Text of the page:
Tuesday, March 01, 2016

Construction Spending increased 1.5% in January

by Bill McBride on 3/01/2016 10:59:00 AM

The Census Bureau reported that overall construction spending increased 1.5% in January compared to December:

The U.S. Census Bureau of the Department of Commerce announced today that construction spending during January 2016 was estimated at a seasonally adjusted annual rate of $1,140.8 billion, 1.5 percent above the revised December estimate of $1,123.5 billion. The January figure is 10.4 percent above the January 2015 estimate of $1,033.3 billion.
Both private and public spending increased in January:
Spending on private construction was at a seasonally adjusted annual rate of $831.4 billion, 0.5 percent above the revised December estimate of $827.3 billion. ...

In January, the estimated seasonally adjusted annual rate of public construction spending was $309.4 billion, 4.5 percent above the revised December estimate of $296.2 billion.
emphasis added
Private Construction Spending Click on graph for larger image.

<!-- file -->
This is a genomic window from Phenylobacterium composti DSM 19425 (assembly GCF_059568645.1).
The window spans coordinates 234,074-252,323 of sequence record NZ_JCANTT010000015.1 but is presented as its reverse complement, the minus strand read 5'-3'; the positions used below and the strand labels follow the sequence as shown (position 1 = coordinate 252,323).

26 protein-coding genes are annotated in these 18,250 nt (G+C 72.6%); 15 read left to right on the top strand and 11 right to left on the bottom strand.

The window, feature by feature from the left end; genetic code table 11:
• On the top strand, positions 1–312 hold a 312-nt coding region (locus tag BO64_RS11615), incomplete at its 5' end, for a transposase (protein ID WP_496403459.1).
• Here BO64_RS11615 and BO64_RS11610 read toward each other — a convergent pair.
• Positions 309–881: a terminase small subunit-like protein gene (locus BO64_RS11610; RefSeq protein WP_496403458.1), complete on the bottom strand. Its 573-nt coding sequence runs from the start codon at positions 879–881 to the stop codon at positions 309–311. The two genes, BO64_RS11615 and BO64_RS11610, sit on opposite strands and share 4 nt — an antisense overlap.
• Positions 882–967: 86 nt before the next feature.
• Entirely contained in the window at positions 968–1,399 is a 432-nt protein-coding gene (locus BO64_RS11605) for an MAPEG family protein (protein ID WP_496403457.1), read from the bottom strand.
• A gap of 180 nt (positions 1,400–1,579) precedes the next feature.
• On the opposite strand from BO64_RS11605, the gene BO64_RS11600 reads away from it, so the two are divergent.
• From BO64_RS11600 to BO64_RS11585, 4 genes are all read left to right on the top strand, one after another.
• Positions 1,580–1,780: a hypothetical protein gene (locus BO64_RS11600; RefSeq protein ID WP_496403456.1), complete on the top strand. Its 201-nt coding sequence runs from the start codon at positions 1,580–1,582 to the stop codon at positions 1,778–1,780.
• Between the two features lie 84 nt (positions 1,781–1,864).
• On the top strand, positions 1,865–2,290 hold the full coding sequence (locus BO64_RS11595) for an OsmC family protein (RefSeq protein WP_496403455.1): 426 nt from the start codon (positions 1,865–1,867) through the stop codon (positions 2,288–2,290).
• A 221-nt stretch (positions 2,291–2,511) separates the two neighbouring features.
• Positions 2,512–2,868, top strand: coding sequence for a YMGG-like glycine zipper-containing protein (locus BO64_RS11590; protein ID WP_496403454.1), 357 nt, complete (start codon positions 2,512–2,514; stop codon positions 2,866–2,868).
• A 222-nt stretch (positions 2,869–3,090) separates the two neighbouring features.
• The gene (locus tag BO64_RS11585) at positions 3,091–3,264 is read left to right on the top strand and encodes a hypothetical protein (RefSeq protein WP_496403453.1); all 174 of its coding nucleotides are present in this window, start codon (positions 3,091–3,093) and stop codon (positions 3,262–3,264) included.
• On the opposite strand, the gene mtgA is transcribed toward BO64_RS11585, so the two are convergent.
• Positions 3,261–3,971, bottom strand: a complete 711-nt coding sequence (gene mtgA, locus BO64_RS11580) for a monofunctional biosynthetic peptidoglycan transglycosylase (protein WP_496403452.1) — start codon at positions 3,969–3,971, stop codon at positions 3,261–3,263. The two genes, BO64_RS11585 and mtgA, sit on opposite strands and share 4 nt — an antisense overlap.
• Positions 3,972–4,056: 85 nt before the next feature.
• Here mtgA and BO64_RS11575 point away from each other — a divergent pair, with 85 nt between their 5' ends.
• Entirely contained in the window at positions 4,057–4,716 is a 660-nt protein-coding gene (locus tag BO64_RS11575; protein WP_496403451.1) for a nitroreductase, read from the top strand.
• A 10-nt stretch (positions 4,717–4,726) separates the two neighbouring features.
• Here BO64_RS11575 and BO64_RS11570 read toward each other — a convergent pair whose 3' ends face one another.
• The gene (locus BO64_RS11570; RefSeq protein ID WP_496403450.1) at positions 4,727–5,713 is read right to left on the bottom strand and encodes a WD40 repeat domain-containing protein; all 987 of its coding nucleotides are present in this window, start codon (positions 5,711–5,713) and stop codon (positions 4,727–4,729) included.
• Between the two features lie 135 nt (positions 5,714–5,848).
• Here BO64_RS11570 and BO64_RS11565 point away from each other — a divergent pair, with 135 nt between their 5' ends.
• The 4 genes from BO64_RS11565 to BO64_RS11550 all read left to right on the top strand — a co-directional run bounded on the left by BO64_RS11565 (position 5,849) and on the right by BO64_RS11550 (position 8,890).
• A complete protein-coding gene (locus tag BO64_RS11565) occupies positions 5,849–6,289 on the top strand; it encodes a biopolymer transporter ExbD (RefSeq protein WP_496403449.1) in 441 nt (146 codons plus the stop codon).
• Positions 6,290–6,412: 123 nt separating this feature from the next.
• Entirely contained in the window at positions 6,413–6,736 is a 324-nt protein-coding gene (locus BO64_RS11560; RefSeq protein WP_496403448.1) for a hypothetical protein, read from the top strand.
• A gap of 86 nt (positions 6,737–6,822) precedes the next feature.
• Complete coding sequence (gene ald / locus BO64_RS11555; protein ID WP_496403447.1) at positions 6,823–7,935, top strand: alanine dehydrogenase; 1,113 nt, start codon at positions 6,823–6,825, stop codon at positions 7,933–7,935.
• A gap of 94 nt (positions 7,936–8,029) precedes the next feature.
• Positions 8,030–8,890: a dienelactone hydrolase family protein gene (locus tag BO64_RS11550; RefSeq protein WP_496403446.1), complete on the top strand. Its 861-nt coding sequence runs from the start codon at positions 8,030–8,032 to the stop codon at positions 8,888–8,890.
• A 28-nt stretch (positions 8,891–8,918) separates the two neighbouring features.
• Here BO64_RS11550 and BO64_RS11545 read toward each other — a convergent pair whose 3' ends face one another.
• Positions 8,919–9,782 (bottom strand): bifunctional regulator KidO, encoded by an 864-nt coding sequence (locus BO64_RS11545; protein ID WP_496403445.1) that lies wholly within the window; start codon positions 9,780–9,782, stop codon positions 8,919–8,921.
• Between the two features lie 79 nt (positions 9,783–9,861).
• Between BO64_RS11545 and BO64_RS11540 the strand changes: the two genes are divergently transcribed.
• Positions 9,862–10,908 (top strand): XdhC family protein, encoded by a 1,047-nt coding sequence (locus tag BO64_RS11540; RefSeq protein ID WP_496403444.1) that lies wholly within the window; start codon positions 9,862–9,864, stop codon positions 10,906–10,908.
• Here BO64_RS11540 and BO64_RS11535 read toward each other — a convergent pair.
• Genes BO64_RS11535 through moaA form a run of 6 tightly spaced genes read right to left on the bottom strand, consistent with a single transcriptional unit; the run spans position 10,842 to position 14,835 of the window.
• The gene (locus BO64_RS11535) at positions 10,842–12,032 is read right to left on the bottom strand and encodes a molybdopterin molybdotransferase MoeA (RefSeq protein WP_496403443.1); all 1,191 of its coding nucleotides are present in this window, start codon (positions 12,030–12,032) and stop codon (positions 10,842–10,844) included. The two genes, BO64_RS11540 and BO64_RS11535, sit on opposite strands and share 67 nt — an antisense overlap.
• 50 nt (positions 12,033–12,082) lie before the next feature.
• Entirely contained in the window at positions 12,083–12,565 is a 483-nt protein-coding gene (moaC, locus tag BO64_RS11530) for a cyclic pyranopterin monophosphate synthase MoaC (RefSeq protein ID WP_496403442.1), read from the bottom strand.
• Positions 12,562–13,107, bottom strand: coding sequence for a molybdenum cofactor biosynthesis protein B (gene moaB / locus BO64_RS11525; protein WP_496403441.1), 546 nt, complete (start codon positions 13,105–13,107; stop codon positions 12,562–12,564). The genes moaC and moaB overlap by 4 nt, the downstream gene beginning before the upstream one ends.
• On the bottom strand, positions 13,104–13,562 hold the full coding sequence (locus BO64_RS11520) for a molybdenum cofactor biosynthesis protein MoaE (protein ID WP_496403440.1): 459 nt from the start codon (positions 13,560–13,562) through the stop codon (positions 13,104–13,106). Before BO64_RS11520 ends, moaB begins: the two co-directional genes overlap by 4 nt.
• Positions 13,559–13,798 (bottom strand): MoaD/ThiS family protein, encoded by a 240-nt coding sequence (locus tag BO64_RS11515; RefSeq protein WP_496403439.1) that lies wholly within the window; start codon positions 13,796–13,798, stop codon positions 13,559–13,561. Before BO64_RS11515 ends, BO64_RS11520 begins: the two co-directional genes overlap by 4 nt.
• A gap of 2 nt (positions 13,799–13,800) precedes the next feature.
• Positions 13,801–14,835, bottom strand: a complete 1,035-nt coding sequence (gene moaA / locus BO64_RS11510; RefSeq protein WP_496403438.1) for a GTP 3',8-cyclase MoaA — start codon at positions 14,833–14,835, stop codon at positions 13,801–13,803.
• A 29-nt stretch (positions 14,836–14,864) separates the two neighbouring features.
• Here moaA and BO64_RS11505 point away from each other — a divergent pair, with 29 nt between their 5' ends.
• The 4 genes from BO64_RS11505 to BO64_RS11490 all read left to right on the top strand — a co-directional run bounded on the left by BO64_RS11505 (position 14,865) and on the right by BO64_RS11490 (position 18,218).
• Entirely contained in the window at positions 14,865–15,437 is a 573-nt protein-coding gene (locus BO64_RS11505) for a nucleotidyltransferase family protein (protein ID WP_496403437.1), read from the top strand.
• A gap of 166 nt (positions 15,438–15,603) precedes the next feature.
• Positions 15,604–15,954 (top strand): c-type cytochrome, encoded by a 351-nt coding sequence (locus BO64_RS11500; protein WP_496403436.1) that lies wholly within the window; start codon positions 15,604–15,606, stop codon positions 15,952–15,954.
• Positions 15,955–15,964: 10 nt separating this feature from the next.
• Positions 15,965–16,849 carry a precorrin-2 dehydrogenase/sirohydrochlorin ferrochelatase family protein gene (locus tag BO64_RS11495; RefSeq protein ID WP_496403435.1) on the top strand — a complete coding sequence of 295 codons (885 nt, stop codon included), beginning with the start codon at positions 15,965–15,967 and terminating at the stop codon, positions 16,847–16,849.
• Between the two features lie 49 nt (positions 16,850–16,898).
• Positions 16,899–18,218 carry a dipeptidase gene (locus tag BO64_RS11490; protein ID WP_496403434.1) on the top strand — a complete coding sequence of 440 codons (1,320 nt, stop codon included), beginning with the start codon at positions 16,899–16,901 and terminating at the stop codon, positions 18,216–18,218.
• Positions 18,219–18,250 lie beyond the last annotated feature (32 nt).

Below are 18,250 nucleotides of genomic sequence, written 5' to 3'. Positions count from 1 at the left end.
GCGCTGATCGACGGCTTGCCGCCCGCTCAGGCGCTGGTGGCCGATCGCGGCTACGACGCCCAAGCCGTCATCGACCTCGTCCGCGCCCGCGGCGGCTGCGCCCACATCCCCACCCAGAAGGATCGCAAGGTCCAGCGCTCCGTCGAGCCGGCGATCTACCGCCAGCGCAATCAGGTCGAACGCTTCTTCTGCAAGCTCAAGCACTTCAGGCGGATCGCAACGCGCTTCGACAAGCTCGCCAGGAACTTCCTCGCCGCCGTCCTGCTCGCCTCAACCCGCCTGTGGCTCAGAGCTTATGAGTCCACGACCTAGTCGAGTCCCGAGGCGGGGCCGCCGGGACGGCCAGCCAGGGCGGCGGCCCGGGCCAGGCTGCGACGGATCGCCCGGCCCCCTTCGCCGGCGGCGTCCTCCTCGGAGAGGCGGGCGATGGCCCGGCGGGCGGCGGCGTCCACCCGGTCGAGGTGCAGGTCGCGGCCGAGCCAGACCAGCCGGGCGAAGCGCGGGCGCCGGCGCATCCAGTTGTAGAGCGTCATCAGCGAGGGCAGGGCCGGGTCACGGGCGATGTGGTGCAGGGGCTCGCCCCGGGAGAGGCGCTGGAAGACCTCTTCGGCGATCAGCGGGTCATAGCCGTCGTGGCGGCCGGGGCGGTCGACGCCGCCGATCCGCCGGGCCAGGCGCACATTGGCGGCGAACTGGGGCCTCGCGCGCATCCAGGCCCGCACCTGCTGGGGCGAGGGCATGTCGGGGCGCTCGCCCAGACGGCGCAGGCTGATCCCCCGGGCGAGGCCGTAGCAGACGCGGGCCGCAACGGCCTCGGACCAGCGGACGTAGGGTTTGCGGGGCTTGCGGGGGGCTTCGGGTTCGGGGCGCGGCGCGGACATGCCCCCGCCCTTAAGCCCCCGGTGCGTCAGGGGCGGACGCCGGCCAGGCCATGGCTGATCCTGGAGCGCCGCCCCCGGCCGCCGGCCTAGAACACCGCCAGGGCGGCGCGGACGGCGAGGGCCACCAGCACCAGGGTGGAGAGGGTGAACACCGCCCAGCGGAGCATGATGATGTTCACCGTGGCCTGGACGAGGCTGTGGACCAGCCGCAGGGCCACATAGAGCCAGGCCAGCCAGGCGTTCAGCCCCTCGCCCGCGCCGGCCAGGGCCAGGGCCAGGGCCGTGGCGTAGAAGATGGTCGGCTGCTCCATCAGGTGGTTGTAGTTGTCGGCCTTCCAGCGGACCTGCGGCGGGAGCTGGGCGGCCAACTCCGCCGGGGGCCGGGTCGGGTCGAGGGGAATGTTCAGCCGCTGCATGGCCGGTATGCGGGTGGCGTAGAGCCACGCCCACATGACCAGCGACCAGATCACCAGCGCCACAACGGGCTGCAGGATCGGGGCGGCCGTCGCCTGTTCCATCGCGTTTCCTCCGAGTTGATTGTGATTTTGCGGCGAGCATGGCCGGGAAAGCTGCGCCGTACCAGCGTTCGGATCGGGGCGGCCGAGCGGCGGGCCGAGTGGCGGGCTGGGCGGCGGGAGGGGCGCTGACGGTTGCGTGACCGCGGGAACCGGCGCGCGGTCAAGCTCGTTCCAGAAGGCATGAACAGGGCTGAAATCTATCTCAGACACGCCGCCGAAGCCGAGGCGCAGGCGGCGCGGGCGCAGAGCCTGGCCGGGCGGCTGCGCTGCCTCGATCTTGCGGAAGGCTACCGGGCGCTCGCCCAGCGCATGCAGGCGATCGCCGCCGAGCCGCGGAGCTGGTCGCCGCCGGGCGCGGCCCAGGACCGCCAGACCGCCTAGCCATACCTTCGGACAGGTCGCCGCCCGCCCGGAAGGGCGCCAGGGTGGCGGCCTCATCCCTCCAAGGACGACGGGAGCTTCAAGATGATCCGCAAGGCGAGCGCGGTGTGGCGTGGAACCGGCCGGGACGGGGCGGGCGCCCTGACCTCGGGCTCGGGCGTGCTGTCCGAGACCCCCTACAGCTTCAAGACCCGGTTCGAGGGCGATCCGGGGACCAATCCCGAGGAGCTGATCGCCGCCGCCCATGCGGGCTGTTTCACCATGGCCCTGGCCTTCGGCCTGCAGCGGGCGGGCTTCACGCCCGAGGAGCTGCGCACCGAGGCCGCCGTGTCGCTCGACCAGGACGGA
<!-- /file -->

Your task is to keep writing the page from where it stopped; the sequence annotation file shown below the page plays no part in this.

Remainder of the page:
This graph shows private residential and nonresidential construction spending, and public spending, since 1993. Note: nominal dollars, not inflation adjusted.

Private residential spending has been increasing, but is 36% below the bubble peak.

Non-residential spending is only 4% below the peak in January 2008 (nominal dollars).

Public construction spending is now 5% below the peak in March 2009.  The sharp increase in public spending in January was due to more spending on streets and highways (up 34% year-over-year).

Private Construction SpendingThe second graph shows the year-over-year change in construction spending.

On a year-over-year basis, private residential construction spending is up 8%. Non-residential spending is up 11% year-over-year. Public spending is up 13% year-over-year.

Looking forward, all categories of construction spending should increase in 2016. Residential spending is still very low, non-residential is increasing (except oil and gas), and public spending is also increasing after several years of austerity.

This was well above the consensus forecast of a 0.5% increase for January, and construction spending for November and December were revised up.